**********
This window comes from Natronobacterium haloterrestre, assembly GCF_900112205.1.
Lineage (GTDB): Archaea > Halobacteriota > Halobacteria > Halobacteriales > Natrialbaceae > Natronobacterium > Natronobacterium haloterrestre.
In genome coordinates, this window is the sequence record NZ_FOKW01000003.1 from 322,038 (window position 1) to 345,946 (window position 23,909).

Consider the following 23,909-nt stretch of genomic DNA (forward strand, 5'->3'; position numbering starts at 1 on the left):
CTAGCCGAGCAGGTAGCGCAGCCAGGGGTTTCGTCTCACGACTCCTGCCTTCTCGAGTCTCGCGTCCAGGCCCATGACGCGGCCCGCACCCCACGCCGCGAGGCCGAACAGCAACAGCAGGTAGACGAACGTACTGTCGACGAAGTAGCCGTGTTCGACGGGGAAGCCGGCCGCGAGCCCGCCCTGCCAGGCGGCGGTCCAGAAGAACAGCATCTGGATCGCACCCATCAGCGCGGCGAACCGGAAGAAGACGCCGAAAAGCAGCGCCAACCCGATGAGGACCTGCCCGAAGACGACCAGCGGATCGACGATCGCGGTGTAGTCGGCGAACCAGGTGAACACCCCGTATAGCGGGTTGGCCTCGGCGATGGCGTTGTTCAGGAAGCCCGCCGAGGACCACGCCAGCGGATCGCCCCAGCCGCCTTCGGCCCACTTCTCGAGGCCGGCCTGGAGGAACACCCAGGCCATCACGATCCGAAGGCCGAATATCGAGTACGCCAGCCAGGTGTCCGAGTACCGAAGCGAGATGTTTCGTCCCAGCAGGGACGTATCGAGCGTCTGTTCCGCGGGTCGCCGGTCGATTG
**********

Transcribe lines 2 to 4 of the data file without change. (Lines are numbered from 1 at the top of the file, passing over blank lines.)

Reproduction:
Lineage (GTDB): Archaea > Halobacteriota > Halobacteria > Halobacteriales > Natrialbaceae > Natronobacterium > Natronobacterium haloterrestre.
In genome coordinates, this window is the sequence record NZ_FOKW01000003.1 from 322,038 (window position 1) to 345,946 (window position 23,909).

Consider the following 23,909-nt stretch of genomic DNA (forward strand, 5'->3'; position numbering starts at 1 on the left):